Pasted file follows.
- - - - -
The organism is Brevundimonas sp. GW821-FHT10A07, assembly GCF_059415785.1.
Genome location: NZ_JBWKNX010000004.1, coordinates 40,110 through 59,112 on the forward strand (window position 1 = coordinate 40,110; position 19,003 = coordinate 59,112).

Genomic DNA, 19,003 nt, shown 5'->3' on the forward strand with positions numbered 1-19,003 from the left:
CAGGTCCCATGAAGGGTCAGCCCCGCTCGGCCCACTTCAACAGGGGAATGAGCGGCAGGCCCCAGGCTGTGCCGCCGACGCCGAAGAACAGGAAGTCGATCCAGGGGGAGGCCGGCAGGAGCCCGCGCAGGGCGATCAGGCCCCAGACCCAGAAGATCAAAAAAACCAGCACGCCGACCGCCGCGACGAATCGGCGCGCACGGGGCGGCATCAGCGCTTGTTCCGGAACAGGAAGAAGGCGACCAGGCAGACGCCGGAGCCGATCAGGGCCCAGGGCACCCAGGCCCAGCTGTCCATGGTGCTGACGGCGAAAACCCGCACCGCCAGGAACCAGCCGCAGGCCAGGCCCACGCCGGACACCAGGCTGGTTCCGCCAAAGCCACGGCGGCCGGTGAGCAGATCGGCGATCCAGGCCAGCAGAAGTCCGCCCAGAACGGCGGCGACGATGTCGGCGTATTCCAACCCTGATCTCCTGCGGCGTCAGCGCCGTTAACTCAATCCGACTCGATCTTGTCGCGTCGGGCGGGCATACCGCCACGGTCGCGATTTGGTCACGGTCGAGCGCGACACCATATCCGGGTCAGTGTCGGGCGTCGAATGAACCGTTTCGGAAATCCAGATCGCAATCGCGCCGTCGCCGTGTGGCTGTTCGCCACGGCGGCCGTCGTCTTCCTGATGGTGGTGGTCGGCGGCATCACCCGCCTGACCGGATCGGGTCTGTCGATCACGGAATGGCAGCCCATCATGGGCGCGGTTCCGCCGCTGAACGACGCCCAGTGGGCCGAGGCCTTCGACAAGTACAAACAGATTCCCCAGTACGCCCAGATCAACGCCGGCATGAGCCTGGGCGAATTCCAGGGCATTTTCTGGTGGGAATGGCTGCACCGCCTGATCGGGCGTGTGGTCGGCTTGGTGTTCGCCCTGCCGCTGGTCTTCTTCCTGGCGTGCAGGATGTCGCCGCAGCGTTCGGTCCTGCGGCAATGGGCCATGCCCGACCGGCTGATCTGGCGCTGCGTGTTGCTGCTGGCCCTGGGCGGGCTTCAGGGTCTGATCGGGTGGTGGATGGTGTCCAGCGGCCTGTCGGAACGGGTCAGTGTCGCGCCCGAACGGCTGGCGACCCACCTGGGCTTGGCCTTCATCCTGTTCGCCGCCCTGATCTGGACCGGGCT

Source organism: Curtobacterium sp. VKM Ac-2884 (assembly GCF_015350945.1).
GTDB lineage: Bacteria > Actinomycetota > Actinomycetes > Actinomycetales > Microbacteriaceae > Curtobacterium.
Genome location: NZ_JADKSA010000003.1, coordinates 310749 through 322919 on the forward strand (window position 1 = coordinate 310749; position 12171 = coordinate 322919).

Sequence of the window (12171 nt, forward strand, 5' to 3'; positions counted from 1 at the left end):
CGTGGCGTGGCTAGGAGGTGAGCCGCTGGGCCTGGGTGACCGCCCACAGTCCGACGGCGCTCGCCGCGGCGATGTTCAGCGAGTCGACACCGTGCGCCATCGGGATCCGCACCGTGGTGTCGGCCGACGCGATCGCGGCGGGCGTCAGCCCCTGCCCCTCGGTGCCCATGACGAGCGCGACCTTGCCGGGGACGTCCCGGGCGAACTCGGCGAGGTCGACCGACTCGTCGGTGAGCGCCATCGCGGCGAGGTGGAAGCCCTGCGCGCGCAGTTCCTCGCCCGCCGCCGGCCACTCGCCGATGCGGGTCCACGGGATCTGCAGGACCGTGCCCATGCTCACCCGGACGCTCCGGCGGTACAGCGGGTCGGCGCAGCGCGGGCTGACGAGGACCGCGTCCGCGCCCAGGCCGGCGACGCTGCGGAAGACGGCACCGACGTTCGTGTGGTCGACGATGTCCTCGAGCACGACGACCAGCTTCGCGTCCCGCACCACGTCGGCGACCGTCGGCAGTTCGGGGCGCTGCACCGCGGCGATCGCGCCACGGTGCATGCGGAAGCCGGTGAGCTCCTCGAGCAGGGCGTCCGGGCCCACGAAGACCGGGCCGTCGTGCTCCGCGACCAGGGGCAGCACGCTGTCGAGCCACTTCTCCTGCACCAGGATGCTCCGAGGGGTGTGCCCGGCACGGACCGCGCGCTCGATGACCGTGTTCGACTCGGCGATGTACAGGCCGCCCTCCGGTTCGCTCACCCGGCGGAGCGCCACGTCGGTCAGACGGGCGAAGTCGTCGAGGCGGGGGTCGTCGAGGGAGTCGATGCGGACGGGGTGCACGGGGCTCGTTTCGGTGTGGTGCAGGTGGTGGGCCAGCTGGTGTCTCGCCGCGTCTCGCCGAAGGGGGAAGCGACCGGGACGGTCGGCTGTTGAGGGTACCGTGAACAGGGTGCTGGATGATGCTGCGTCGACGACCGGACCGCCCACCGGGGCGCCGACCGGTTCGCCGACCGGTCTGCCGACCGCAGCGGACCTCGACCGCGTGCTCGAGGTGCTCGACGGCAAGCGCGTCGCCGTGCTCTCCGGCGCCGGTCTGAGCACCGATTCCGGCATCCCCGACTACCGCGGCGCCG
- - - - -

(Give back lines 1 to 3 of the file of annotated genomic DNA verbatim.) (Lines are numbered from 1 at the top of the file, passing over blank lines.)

The organism is Brevundimonas sp. GW821-FHT10A07, assembly GCF_059415785.1.
Genome location: NZ_JBWKNX010000004.1, coordinates 40,110 through 59,112 on the forward strand (window position 1 = coordinate 40,110; position 19,003 = coordinate 59,112).

Genomic DNA, 19,003 nt, shown 5'->3' on the forward strand with positions numbered 1-19,003 from the left: